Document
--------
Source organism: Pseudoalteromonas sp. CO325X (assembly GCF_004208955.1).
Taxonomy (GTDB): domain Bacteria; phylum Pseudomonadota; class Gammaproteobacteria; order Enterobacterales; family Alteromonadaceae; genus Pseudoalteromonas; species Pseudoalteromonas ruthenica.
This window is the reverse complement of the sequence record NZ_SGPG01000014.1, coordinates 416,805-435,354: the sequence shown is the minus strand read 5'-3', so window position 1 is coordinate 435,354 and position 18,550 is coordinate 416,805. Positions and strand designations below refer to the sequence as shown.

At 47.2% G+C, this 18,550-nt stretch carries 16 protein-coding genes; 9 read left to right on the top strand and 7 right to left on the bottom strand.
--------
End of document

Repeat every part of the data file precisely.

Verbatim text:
Source organism: Pseudoalteromonas sp. CO325X (assembly GCF_004208955.1).
Taxonomy (GTDB): domain Bacteria; phylum Pseudomonadota; class Gammaproteobacteria; order Enterobacterales; family Alteromonadaceae; genus Pseudoalteromonas; species Pseudoalteromonas ruthenica.
This window is the reverse complement of the sequence record NZ_SGPG01000014.1, coordinates 416,805-435,354: the sequence shown is the minus strand read 5'-3', so window position 1 is coordinate 435,354 and position 18,550 is coordinate 416,805. Positions and strand designations below refer to the sequence as shown.

At 47.2% G+C, this 18,550-nt stretch carries 16 protein-coding genes; 9 read left to right on the top strand and 7 right to left on the bottom strand.